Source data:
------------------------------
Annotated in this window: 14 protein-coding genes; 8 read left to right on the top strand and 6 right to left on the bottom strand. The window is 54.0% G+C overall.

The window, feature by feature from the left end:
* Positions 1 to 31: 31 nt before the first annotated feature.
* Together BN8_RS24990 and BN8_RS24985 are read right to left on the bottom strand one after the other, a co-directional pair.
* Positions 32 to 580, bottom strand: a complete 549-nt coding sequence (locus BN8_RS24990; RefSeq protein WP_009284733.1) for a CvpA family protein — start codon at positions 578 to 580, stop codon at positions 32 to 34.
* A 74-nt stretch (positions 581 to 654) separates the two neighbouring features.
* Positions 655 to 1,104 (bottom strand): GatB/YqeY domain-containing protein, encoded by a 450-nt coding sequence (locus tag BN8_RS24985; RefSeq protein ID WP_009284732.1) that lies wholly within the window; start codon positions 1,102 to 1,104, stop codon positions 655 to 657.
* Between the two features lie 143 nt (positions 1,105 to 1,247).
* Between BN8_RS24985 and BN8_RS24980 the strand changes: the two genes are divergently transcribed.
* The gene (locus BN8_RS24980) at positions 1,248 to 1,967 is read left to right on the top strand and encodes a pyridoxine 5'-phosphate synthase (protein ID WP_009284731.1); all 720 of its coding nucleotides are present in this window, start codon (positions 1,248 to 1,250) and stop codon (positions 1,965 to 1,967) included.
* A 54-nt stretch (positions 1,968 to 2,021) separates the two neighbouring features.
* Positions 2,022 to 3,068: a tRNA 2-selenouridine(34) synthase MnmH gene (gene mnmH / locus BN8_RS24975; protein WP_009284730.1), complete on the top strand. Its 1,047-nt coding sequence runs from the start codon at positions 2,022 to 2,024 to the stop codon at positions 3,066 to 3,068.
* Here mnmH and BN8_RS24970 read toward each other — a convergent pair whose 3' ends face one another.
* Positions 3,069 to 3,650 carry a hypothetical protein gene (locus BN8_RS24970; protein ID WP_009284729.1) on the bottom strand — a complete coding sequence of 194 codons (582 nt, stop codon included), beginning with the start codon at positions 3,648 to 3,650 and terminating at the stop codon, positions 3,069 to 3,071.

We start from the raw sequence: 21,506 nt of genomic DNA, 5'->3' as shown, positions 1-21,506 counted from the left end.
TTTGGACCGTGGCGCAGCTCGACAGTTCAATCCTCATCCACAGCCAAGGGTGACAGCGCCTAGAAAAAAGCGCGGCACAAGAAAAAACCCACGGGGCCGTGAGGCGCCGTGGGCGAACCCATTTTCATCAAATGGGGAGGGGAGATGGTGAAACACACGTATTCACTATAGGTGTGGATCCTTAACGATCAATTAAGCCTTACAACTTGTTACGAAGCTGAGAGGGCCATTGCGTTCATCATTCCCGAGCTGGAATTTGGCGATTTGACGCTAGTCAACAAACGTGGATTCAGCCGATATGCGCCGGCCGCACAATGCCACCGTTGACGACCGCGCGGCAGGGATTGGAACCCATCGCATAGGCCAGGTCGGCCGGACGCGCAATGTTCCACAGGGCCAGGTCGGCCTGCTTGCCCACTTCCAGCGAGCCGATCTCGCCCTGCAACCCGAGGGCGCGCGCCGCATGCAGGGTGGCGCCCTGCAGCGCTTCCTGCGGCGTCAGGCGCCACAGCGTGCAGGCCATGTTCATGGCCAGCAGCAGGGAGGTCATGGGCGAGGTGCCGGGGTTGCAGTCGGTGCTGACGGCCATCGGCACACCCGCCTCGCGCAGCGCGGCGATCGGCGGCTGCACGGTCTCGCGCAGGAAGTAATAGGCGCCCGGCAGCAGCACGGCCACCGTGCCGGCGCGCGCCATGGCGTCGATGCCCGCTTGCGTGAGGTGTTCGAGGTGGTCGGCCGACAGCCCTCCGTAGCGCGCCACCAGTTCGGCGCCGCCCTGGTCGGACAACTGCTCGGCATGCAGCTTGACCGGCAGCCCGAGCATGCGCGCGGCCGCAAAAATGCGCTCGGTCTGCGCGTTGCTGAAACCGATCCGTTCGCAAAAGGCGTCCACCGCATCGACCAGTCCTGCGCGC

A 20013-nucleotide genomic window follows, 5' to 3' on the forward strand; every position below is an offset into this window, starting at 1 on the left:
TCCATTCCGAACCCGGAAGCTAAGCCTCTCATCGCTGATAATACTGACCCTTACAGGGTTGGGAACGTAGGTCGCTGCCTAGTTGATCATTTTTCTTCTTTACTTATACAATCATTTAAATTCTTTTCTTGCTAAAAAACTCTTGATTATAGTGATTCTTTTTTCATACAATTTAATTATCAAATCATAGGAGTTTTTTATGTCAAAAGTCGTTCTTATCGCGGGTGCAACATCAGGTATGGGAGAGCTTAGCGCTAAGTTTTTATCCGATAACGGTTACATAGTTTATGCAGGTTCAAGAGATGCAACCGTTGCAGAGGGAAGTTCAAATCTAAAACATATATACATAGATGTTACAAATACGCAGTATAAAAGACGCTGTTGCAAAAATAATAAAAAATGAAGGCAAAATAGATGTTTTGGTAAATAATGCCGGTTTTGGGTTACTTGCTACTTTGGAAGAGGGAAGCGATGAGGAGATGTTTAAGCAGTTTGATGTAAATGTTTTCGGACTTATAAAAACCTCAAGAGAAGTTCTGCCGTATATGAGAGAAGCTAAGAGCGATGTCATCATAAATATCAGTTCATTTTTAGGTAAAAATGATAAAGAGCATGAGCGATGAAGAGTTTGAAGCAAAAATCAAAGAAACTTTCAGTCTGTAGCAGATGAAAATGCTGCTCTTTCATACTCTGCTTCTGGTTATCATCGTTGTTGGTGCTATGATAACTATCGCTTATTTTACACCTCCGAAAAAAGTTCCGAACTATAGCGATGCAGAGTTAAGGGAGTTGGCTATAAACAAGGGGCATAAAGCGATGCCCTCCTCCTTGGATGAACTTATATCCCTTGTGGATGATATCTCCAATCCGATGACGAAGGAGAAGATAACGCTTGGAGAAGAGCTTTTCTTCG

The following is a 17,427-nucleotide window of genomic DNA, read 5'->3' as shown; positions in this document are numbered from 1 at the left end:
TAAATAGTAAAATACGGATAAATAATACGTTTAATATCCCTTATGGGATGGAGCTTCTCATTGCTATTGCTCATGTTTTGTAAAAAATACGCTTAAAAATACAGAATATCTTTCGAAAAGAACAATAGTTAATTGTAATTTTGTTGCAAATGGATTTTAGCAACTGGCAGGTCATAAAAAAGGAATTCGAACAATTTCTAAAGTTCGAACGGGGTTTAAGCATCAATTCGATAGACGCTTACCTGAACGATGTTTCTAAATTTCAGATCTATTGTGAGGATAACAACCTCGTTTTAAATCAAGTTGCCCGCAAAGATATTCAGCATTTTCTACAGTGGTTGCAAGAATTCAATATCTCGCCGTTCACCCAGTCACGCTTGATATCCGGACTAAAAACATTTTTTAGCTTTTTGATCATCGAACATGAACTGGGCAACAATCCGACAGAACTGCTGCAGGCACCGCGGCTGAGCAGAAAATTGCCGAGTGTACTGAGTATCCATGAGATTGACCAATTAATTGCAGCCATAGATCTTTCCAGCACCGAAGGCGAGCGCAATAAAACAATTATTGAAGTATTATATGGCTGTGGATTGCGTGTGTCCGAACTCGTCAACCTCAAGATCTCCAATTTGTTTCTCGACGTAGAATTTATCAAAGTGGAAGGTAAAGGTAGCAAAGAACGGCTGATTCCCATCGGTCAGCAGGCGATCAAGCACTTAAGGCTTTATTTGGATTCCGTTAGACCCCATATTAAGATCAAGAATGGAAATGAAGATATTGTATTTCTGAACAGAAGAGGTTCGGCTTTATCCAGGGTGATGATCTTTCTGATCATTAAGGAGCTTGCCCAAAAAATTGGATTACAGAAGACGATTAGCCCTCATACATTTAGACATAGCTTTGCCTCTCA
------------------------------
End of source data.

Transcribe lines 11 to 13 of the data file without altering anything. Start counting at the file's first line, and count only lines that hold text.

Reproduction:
* A 54-nt stretch (positions 1,968 to 2,021) separates the two neighbouring features.
* Positions 2,022 to 3,068: a tRNA 2-selenouridine(34) synthase MnmH gene (gene mnmH / locus BN8_RS24975; protein WP_009284730.1), complete on the top strand. Its 1,047-nt coding sequence runs from the start codon at positions 2,022 to 2,024 to the stop codon at positions 3,066 to 3,068.
* Here mnmH and BN8_RS24970 read toward each other — a convergent pair whose 3' ends face one another.